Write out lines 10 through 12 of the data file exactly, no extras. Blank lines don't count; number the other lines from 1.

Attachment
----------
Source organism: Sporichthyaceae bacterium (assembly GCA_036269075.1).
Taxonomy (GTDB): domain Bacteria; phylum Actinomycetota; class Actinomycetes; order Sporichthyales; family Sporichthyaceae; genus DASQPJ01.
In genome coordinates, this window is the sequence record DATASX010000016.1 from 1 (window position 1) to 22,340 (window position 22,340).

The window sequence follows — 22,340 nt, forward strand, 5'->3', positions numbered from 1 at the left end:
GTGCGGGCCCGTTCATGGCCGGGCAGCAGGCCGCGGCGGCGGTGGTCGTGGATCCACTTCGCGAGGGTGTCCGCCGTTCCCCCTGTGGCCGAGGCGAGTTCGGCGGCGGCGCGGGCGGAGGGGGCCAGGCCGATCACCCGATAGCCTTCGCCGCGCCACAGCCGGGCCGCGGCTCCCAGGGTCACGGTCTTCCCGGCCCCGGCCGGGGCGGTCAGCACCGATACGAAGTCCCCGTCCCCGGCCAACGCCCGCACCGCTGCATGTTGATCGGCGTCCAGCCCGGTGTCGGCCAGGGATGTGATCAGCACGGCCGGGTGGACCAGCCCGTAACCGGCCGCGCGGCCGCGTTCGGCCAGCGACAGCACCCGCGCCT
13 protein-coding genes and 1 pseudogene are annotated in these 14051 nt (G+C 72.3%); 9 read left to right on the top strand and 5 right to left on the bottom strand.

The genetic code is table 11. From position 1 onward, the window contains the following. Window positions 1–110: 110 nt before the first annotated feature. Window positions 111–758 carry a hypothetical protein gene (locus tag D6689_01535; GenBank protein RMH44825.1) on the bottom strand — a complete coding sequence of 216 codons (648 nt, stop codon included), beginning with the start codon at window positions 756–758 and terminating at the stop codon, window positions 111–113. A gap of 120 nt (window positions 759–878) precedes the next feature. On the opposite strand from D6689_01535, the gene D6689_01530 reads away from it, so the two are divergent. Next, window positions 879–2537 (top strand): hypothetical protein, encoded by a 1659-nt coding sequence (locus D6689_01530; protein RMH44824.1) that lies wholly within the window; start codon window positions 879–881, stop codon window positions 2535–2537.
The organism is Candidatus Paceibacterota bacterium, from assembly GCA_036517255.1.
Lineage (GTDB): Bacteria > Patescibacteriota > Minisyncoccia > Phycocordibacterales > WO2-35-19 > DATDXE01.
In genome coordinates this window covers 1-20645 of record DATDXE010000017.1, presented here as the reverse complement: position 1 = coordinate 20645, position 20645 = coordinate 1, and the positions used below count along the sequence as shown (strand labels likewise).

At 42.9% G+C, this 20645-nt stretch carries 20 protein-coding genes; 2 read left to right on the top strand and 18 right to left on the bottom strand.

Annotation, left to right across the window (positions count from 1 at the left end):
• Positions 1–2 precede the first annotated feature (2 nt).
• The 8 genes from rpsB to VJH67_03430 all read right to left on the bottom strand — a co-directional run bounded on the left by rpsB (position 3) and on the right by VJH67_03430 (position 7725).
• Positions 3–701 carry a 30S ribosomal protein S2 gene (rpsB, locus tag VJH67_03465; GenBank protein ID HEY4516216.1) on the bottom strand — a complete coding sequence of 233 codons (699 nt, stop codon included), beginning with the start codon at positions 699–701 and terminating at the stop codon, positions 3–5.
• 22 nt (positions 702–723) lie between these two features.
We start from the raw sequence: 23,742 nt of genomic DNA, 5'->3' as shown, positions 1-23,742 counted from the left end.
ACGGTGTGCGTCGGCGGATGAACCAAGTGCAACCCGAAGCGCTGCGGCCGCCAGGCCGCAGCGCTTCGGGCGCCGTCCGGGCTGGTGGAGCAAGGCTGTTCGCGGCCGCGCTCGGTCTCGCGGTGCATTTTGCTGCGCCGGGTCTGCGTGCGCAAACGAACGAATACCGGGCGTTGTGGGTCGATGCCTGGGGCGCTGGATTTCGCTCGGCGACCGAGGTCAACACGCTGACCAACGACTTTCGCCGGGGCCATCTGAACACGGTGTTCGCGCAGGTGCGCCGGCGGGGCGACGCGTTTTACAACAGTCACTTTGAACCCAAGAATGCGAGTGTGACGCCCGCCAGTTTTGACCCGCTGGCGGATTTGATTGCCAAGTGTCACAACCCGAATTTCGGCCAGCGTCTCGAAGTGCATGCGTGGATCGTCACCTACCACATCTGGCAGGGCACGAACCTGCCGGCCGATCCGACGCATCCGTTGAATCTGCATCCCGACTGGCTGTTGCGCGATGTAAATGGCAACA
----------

In genome coordinates this window covers 1-20645 of record DATDXE010000017.1, presented here as the reverse complement: position 1 = coordinate 20645, position 20645 = coordinate 1, and the positions used below count along the sequence as shown (strand labels likewise).

At 42.9% G+C, this 20645-nt stretch carries 20 protein-coding genes; 2 read left to right on the top strand and 18 right to left on the bottom strand.

Annotation, left to right across the window (positions count from 1 at the left end):